- “Governing by other than that which Allah sent down is major disbelief in Allah (kufr kabir), and departure from Islam.” (page 8)
- “Allah has obligated all of his servants to be ruled by the Shari’a, and every other form of law is ignorance (jahiliyya).” page 13
Is an individual trained in Sharia-compliant culture, law and politics a person to be instructing our teachers? Clearly, Sharia-compliant ideology undermines the legitimacy of U.S. law and government in the minds of its followers, since the U.S. Constitution and legal code are not governed by the Quran. To the contrary, U.S law and culture recognize the fundamental principle of a distinct separation between American government and specific religious denominations and sects.
In his seminar, for example, Michael Abraham recommends that schools provide rooms for Muslim students to pray and other Muslim observances, such as foot washings. We are aware that many public schools are in fact setting up Muslim prayer rooms with prayer rugs, and that Muslim students are being excused from class for prayer. At the same time, Christian symbols, such as the cross, cannot be displayed, as they are an offense.
Some insist that schools already teach about Christianity the same way that we must teach about Islam. Unfortunately, this is not at all the case in our schools today. History standards regarding teaching about Christianity are generally negatively skewed toward a perverse depiction of the Crusades, the Salem witch trials, and the Amish. The fundamental message of a Savior who died an innocent death on a cross to save sinners is missing.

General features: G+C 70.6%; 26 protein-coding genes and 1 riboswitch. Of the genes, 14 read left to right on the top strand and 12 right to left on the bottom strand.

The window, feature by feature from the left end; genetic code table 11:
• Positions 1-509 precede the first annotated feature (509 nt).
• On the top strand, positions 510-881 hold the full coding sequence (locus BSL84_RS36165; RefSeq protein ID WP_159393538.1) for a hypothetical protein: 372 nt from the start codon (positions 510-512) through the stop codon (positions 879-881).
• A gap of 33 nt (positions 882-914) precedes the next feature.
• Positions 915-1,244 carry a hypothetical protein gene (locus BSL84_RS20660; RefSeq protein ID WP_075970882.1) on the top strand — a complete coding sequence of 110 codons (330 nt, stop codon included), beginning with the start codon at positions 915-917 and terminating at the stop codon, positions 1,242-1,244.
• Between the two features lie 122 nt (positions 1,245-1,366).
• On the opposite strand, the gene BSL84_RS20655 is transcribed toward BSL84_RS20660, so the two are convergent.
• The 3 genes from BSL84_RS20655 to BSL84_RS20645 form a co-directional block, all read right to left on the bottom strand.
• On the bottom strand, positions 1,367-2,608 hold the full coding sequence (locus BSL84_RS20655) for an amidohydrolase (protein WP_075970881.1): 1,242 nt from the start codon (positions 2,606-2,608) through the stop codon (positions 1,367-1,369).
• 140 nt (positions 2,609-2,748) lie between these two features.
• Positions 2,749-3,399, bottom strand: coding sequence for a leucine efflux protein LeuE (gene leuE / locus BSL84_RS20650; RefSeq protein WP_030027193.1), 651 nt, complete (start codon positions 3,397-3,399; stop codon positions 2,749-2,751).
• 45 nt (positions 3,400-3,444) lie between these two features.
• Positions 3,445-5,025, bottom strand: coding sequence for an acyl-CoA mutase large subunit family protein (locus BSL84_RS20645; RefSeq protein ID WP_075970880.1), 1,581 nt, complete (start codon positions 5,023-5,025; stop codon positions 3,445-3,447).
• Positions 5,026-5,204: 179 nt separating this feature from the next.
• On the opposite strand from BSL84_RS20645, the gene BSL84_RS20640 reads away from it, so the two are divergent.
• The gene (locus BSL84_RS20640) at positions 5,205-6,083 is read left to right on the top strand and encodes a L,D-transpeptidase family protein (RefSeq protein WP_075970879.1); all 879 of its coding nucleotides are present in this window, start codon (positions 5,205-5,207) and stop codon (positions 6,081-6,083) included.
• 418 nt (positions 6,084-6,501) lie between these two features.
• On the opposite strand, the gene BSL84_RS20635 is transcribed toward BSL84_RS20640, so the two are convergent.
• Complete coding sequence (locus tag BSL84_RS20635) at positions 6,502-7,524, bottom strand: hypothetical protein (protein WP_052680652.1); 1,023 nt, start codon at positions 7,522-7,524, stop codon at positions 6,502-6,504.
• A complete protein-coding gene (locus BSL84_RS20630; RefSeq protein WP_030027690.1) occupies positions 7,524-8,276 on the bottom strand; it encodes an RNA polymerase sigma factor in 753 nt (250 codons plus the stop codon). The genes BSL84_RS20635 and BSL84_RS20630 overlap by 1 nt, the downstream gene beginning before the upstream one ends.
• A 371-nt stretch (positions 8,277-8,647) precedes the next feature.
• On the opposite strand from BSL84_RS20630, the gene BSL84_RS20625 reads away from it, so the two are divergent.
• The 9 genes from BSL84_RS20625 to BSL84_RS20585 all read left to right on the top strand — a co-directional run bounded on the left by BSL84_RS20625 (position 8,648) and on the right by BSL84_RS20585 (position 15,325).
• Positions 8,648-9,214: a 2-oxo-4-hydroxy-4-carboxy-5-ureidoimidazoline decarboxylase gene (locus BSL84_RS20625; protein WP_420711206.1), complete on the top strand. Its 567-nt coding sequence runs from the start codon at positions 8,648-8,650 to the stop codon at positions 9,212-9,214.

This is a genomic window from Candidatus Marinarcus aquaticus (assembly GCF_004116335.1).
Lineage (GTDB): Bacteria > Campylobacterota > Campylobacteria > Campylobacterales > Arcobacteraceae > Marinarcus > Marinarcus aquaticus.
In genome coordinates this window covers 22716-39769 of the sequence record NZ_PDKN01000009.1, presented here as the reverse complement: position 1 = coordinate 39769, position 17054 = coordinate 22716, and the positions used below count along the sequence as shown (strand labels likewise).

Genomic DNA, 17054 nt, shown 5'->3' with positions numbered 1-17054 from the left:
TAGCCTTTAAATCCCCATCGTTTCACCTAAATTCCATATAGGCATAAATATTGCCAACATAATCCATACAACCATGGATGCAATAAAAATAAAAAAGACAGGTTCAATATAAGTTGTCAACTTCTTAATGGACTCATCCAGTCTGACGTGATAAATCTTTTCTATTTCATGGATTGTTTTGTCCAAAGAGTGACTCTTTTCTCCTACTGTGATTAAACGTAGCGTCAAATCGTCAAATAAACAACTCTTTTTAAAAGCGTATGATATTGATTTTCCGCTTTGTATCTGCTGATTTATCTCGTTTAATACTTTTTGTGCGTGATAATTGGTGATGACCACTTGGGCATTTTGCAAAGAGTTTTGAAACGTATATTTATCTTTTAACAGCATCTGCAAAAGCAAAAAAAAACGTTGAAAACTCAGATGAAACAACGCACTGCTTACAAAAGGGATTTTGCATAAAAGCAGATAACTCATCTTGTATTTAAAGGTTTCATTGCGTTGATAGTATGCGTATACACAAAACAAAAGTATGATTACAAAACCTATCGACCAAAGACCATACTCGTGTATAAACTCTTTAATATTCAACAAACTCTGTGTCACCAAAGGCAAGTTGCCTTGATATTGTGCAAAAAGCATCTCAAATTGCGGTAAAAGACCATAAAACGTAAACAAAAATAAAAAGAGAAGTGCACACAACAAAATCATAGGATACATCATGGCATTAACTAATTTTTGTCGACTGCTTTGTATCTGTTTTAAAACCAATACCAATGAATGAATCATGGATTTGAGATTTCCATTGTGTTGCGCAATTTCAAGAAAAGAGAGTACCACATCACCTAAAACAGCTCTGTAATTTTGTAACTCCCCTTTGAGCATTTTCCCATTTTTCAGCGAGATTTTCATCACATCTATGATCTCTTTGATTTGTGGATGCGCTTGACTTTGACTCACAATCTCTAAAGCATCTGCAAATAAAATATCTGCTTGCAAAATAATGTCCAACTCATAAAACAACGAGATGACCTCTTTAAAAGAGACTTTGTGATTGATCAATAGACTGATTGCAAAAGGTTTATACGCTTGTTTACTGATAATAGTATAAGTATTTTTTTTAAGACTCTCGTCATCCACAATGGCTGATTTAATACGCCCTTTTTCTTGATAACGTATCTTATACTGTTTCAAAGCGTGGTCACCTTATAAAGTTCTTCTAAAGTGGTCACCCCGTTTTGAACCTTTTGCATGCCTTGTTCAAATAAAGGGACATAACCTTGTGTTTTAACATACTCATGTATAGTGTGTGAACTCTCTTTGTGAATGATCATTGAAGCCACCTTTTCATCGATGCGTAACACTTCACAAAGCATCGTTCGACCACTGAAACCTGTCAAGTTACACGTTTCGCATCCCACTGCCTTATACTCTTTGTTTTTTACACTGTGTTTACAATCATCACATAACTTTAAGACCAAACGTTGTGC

In contrast, Muslims review and endorse textbooks for their acceptability, a process described by the American Textbook Council. Dr. Gilbert Sewell published information about this over ten years ago, and it’s doubtful much has improved since then:
“The Middle East Studies Association (MESA) has sought to bring textbooks into conformity with the prevailing prejudices of university specialists, whose own biases run strongly to apologetics for Islamism and identification with Arab and Palestinian political causes. The latest review (1994) endorsed some textbooks for their sensitivity to Islamic themes and criticized others for their “Euro-American” perspectives. Textbook publishers take such criticism seriously, coming as it does from the leading organization of Middle East area specialists.”
“On significant Islam-related subjects, textbooks omit, flatter, embellish, and resort to happy talk, suspending criticism or harsh judgments that would raise provocative or even alarming questions.”
Minnesota schools are not allowed to assign literature that overtly promotes Christianity. Yet literature promoting Islam is being used here as a deliberate propaganda tool for “cultural understanding.”
Recommended Books to Engage Muslim Students include Islamic Indoctrination
- It’s Ramadan, Curious George
Yes, you read that correctly. Even that famous monkey is learning about Islam! This book is a primer for non-Muslim students on Ramadan and the customs surrounding it.
- Cinderella, an Islamic Tale
An Islamic version of Cinderella is also recommended for elementary students. The story begins with this statement: “In the name of Allah, the One God, the Most Compassionate, the Most Merciful.”
- Sophia’s Journey
For middle school children, there is a Muslim version of Little House on the Prairie entitled Sophia’s Journal. This book has a negative view of Christians and talks about the truth of Islam. The end of the story tells how saying the shahadah makes one a Muslim.